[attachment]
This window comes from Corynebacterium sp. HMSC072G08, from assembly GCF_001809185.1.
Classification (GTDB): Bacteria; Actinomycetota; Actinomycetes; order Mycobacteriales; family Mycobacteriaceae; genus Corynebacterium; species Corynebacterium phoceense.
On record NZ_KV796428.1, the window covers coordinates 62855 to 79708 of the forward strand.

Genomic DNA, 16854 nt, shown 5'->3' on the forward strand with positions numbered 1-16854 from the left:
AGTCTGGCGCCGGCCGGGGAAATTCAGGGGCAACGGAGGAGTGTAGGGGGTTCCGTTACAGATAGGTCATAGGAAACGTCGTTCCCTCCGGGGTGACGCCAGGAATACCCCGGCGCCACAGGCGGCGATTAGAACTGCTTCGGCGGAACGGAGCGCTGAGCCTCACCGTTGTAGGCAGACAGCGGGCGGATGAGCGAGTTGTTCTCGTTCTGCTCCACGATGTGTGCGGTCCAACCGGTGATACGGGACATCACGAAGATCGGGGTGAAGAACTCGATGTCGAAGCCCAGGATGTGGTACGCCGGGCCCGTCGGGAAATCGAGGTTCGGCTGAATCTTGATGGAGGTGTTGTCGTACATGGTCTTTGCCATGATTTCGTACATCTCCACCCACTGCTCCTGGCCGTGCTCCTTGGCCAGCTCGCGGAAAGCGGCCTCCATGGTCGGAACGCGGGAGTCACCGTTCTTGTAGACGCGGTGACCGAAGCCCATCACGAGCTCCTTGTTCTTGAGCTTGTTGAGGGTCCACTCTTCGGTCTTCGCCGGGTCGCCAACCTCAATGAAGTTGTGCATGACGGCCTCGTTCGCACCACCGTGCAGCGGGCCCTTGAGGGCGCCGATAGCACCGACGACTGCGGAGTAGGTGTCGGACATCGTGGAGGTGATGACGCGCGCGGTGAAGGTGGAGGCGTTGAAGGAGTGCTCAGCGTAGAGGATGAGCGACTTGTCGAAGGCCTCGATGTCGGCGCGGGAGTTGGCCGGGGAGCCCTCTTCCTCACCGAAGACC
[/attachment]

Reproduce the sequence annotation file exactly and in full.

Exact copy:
This window comes from Corynebacterium sp. HMSC072G08, from assembly GCF_001809185.1.
Classification (GTDB): Bacteria; Actinomycetota; Actinomycetes; order Mycobacteriales; family Mycobacteriaceae; genus Corynebacterium; species Corynebacterium phoceense.
On record NZ_KV796428.1, the window covers coordinates 62855 to 79708 of the forward strand.

Genomic DNA, 16854 nt, shown 5'->3' on the forward strand with positions numbered 1-16854 from the left:
AGTCTGGCGCCGGCCGGGGAAATTCAGGGGCAACGGAGGAGTGTAGGGGGTTCCGTTACAGATAGGTCATAGGAAACGTCGTTCCCTCCGGGGTGACGCCAGGAATACCCCGGCGCCACAGGCGGCGATTAGAACTGCTTCGGCGGAACGGAGCGCTGAGCCTCACCGTTGTAGGCAGACAGCGGGCGGATGAGCGAGTTGTTCTCGTTCTGCTCCACGATGTGTGCGGTCCAACCGGTGATACGGGACATCACGAAGATCGGGGTGAAGAACTCGATGTCGAAGCCCAGGATGTGGTACGCCGGGCCCGTCGGGAAATCGAGGTTCGGCTGAATCTTGATGGAGGTGTTGTCGTACATGGTCTTTGCCATGATTTCGTACATCTCCACCCACTGCTCCTGGCCGTGCTCCTTGGCCAGCTCGCGGAAAGCGGCCTCCATGGTCGGAACGCGGGAGTCACCGTTCTTGTAGACGCGGTGACCGAAGCCCATCACGAGCTCCTTGTTCTTGAGCTTGTTGAGGGTCCACTCTTCGGTCTTCGCCGGGTCGCCAACCTCAATGAAGTTGTGCATGACGGCCTCGTTCGCACCACCGTGCAGCGGGCCCTTGAGGGCGCCGATAGCACCGACGACTGCGGAGTAGGTGTCGGACATCGTGGAGGTGATGACGCGCGCGGTGAAGGTGGAGGCGTTGAAGGAGTGCTCAGCGTAGAGGATGAGCGACTTGTCGAAGGCCTCGATGTCGGCGCGGGAGTTGGCCGGGGAGCCCTCTTCCTCACCGAAGACC